Another important thing to have is a willingness to fail. By this I don't mean setting out to fail, of course, but to be able to accept failure, see where you and your team went wrong, and learn from the failures to make your next project better. A lot of times when people get into new things and aren't immediately successful, they're disheartened and all but give up. I especially am guilty of this (i remember trying to learn instruments and quitting after not being perfect after a week) but it's something we as people have to overcome.

As far as suggestions for a first game, I'd suggest taking your definition of simple and simplifying it further, distilling it to a point where if you go any further it's no longer a game, but a picture or video. Par example, your first game could be a one screen platformer where the goal is to literally get across a flat surface. Once you figure that out, step up and add a jump. Achieve that, add a second screen. Add an enemy.

The goal, if you're planning on being a programmer in the field (I assume since you listed your programming credentials), is to figure out how to do little things one at a time and combine them so you have the skillset to tackle bigger and bigger programming challenges. If you put too much on your plate at once and your first goal after deciding to join the industry is to program a game that will be considered a masterpiece and a classic, you'll be overwhelmed and drown in the amount of work you've taken on. I guess the easiest way to sum it up would be take on new things gradually so you have the foundation to build greater games!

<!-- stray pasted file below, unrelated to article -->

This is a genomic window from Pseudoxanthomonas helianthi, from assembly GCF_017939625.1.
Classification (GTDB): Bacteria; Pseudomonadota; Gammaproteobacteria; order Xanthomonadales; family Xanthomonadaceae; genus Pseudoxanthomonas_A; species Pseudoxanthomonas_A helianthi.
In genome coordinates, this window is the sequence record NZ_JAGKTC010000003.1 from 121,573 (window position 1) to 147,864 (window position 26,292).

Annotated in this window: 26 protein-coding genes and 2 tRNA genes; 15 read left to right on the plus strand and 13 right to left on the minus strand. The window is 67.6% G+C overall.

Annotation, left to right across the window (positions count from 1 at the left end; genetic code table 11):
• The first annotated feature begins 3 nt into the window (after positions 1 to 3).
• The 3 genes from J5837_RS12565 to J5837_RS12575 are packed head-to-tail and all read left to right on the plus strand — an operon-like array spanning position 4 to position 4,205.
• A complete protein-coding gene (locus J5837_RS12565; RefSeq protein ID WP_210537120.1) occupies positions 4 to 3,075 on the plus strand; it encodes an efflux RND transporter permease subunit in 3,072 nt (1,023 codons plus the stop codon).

You'll do great in the field, just keep pushing yourself forward to fulfill your goals!

Edited by ToadstoolTyrant

Share this post

Link to post
Share on other sites

If you're looking at handling all aspects of Game Development, then the best thing you can do is create a concept, and blueprint every aspect of your game. Then just start coding!

What language you use doesn't matter, you should use C, or JAVA if you're conformable with it regardless. I'm still making games in C++ for over 15 years. If you're able to move into a higher level language with little transition time, and you're gaining some advantage then go for it, but don't change because of the endless debate of what language you should use. I program in over 7 languages. You're going to be spending a lot of time just learning about game programming in general! Once you learn these concepts you can transition to any language that allows game development to create the same product. Within reason, I can make the same game in a variety of different languages, it just depends on what library I use, wrappers I need for OpenGL if using JAVA, ect...

Working in Game Development in the professional sense isn't the same as a one man operation. There are so many roles, and people who specialize in different aspects. You might have one person who only programs the level editor, another who handles level design, another who works on programming an asset manager, another working on networking, then your sound engineers, artists, vocal talent, script writers, and so forth!

My suggestion is to either take C, or JAVA and get started with basic 2D games as you already know those two languages.

For C: I suggest using Allegro https://www.allegro.cc/ or SDL https://www.libsdl.org/.

For Java: I suggest libGFX http://libgdx.badlogicgames.com/